Ida is Decentralized Semantic Protocol.

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A Libertation Technoloy.

Ida is named in honor of Ida B Wells

Ida is a Decentralized Semantic Protocol that enables: New Decentralized Humanist Technology that fosters and reinforces Community Empowerment.

Modeled after the best parts of Git, BitTorrent, and the Semantic Web, the Ida Protocol is a decentralized protocol for distributing and syncing files and data across distributed Douglass OS networks.

Improving speeds while using less bandwidth sounds impossible. The Ida Protocol makes this the default by using a peer-to-peer network. Seamlessly adding or removing nodes as needed.

User security and privacy take priority in the Ida Protocol. Douglass applications using Ida have encrypted transfer, private data sharing, and content verification built-in.

When sharing files, current tools have tradeoffs: lower costs and ease of use, or security and speed. Cloud services, such as Dropbox or GitHub, force users to store data on places outside of their control. Until now, it has been very difficult to avoid centralized servers without major sacrifices. The Ida protocal and Douglass unique distributed network allows users to store data on any Douglass device. By decentralizing storage, Ida also increases speeds by downloading from many Douglass nodes at the same time.

Ida works on the Douglass distributed network unlike cloud services, such as Dropbox or Google Drive. This means Ida transfers files peer to peer, skipping centralized servers. The Ida protocal and the Douglass network makes file transfers faster and more secure.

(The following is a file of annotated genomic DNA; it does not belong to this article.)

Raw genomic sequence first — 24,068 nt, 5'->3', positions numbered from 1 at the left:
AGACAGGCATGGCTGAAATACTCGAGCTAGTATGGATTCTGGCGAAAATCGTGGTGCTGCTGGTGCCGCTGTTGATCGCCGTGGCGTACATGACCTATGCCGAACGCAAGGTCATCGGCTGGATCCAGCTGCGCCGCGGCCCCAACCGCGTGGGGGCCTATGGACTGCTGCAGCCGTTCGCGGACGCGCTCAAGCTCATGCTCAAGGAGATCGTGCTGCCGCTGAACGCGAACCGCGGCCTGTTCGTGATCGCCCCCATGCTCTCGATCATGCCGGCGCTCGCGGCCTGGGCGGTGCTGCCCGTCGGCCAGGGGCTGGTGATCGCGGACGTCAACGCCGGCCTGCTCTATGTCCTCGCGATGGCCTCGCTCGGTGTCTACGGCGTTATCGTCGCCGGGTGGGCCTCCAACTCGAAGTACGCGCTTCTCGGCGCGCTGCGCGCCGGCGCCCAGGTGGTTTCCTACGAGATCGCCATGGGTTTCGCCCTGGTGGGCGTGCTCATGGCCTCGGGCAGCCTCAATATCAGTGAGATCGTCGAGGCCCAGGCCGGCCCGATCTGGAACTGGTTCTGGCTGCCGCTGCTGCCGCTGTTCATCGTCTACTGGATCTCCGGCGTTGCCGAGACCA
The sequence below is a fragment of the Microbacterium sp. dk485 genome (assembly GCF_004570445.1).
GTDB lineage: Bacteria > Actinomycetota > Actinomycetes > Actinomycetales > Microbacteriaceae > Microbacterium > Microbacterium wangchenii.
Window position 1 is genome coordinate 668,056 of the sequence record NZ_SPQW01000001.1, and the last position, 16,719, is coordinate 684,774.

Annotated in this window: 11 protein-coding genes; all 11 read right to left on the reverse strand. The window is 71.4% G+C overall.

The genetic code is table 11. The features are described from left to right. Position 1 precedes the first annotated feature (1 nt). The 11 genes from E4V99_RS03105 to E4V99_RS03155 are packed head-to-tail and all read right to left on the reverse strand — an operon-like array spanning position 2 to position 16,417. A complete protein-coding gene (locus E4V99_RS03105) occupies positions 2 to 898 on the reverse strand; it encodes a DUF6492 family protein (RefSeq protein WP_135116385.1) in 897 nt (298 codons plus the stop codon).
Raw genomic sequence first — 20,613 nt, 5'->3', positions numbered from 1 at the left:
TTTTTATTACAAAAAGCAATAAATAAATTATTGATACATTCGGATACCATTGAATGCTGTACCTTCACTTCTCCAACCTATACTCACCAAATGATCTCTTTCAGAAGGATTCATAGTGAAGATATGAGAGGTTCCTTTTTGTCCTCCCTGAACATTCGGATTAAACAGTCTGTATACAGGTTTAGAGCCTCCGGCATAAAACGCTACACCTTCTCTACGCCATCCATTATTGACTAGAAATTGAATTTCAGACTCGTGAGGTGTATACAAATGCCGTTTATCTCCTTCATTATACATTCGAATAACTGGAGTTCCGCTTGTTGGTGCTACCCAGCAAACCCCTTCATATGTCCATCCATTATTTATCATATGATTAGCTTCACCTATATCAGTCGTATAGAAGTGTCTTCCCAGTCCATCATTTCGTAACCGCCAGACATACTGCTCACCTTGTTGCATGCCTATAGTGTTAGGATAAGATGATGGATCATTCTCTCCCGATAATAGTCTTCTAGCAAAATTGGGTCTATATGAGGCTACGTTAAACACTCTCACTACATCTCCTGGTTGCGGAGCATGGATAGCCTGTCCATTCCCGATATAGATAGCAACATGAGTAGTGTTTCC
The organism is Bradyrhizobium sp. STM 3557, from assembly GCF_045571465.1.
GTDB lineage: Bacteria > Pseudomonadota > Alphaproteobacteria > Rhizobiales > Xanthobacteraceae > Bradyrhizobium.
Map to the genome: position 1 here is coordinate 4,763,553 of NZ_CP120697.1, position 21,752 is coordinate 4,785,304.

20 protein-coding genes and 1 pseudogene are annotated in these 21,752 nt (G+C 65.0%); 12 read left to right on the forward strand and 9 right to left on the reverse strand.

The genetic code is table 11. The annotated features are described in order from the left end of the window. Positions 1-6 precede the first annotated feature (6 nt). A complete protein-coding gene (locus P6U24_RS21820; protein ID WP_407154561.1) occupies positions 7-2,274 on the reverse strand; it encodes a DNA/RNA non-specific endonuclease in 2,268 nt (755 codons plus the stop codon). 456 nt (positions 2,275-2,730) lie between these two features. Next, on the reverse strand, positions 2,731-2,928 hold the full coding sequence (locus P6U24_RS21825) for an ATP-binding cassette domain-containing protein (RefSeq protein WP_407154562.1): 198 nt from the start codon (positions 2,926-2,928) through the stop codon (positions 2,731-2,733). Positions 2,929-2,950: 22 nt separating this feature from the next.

Ida transfers files over an encrypted connection using state-of-the-art cryptography. Only users with your unique link can access your files. Your ida:// link allows Douglass users to download and re-share your files. To write updates to an ida, users must have the secret key. Ida also verifies the hashes of files on download so no malicious content can be added.

Ida links have some special properties that are helpful to understand.

Traditionally, http links point to a specific server, e.g.'s server, and/or a specific resource on that server. Unfortunately, links often break or the content changes without notification (this makes it impossible to cite, for example, because the link is meaningless without a reference to what content was there at citation time). Ida links, on the other hand, never change. You can update data in an ida and use the same link to download the changes.

Here is an example ida link:


ida:// - the protocol

The first part of the link is the link protocol, Ida . The protocol describes what "language" the link is in and what type of applications can open it.

5849c7b67b98b08475e99ddec4314d67b28846ef560f2520569001554f9cdfcc - the unique identifier

The second part of the link is a 64-character hex strings (ed25519 public-keys to be precise). Each Ida archive gets a public key link to identify it. With the hex string as a link we can a few things:

Encrypt the data transfer Create a persistent identifier, an ID that never changes, even as file are updated (as opposed to a checksum which is based on the file contents). ida://5849c7b67b98b08475e99ddec4314d67b28846ef560f2520569001554f9cdfcc/

All together, the links can be thought of as new decentrlized web urls, as a place to get content, but with some extra special properties. When you download an ida link:

You do not have to worry about where the files are stored. You can always get the latest files available. You can view the version history or add version numbers to links to get an permanent link to a specific version.

Ida powers the Douglass OS and is BCL approved.

To see the Ida protocal in action you will need to download the Douglass Decentralized Browser